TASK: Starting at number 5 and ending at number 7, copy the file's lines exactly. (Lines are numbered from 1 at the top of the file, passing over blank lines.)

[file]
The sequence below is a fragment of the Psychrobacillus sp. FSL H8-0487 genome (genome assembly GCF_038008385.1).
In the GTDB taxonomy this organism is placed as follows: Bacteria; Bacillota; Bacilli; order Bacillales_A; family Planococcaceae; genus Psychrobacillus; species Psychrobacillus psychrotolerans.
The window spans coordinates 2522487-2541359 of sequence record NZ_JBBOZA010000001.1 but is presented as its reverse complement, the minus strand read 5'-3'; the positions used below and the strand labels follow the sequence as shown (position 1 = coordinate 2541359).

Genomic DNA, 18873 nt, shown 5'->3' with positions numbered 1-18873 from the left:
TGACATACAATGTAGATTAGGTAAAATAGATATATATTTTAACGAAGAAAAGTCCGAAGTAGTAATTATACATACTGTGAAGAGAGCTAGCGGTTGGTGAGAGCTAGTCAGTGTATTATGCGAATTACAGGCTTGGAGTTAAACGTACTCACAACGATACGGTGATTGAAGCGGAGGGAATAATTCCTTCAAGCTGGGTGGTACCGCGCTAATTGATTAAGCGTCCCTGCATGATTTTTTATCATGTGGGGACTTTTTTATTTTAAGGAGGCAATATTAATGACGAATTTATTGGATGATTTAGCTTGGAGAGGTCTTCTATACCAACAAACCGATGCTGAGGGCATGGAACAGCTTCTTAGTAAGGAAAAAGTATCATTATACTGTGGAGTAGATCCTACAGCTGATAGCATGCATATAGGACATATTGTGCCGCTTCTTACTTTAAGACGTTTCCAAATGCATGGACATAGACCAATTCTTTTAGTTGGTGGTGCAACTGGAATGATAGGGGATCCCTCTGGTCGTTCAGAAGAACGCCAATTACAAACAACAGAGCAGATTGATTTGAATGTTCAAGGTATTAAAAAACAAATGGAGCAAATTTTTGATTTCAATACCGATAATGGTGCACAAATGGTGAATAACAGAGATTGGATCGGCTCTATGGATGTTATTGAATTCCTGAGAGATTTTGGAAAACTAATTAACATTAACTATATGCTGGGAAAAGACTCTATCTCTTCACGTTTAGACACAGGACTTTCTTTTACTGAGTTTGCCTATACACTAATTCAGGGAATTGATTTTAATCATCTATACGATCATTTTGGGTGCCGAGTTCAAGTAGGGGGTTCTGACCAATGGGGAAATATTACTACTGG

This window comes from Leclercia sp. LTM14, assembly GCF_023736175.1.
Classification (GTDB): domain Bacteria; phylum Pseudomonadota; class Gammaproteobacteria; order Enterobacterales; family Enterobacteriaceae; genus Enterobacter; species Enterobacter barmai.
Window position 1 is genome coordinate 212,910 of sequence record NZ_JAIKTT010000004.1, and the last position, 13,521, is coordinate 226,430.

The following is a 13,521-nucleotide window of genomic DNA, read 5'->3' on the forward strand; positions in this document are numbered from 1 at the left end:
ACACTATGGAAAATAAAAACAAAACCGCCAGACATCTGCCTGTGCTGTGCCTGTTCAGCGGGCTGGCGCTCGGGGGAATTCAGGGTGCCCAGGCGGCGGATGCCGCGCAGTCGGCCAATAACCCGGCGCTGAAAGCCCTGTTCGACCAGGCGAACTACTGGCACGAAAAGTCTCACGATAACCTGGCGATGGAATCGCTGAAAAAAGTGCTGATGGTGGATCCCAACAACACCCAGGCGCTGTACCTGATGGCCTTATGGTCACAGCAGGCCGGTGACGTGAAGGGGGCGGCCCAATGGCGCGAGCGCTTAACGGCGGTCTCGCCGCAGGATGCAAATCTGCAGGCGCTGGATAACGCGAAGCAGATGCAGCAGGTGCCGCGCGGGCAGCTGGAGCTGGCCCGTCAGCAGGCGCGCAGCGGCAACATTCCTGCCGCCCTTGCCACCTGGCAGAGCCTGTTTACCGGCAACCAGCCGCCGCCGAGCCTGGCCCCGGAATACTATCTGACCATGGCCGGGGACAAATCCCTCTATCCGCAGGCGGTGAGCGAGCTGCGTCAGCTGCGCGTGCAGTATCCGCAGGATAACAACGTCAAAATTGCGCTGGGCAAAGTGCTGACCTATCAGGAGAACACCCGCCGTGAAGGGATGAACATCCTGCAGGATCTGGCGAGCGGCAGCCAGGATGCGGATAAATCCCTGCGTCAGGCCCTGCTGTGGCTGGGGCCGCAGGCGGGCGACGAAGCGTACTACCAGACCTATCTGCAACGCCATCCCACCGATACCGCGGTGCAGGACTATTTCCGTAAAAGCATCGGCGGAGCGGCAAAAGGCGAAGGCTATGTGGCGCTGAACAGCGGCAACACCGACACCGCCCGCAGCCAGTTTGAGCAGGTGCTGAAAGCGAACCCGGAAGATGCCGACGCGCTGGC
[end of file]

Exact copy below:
TGACATACAATGTAGATTAGGTAAAATAGATATATATTTTAACGAAGAAAAGTCCGAAGTAGTAATTATACATACTGTGAAGAGAGCTAGCGGTTGGTGAGAGCTAGTCAGTGTATTATGCGAATTACAGGCTTGGAGTTAAACGTACTCACAACGATACGGTGATTGAAGCGGAGGGAATAATTCCTTCAAGCTGGGTGGTACCGCGCTAATTGATTAAGCGTCCCTGCATGATTTTTTATCATGTGGGGACTTTTTTATTTTAAGGAGGCAATATTAATGACGAATTTATTGGATGATTTAGCTTGGAGAGGTCTTCTATACCAACAAACCGATGCTGAGGGCATGGAACAGCTTCTTAGTAAGGAAAAAGTATCATTATACTGTGGAGTAGATCCTACAGCTGATAGCATGCATATAGGACATATTGTGCCGCTTCTTACTTTAAGACGTTTCCAAATGCATGGACATAGACCAATTCTTTTAGTTGGTGGTGCAACTGGAATGATAGGGGATCCCTCTGGTCGTTCAGAAGAACGCCAATTACAAACAACAGAGCAGATTGATTTGAATGTTCAAGGTATTAAAAAACAAATGGAGCAAATTTTTGATTTCAATACCGATAATGGTGCACAAATGGTGAATAACAGAGATTGGATCGGCTCTATGGATGTTATTGAATTCCTGAGAGATTTTGGAAAACTAATTAACATTAACTATATGCTGGGAAAAGACTCTATCTCTTCACGTTTAGACACAGGACTTTCTTTTACTGAGTTTGCCTATACACTAATTCAGGGAATTGATTTTAATCATCTATACGATCATTTTGGGTGCCGAGTTCAAGTAGGGGGTTCTGACCAATGGGGAAATATTACTACTGG

This window comes from Leclercia sp. LTM14, assembly GCF_023736175.1.
Classification (GTDB): domain Bacteria; phylum Pseudomonadota; class Gammaproteobacteria; order Enterobacterales; family Enterobacteriaceae; genus Enterobacter; species Enterobacter barmai.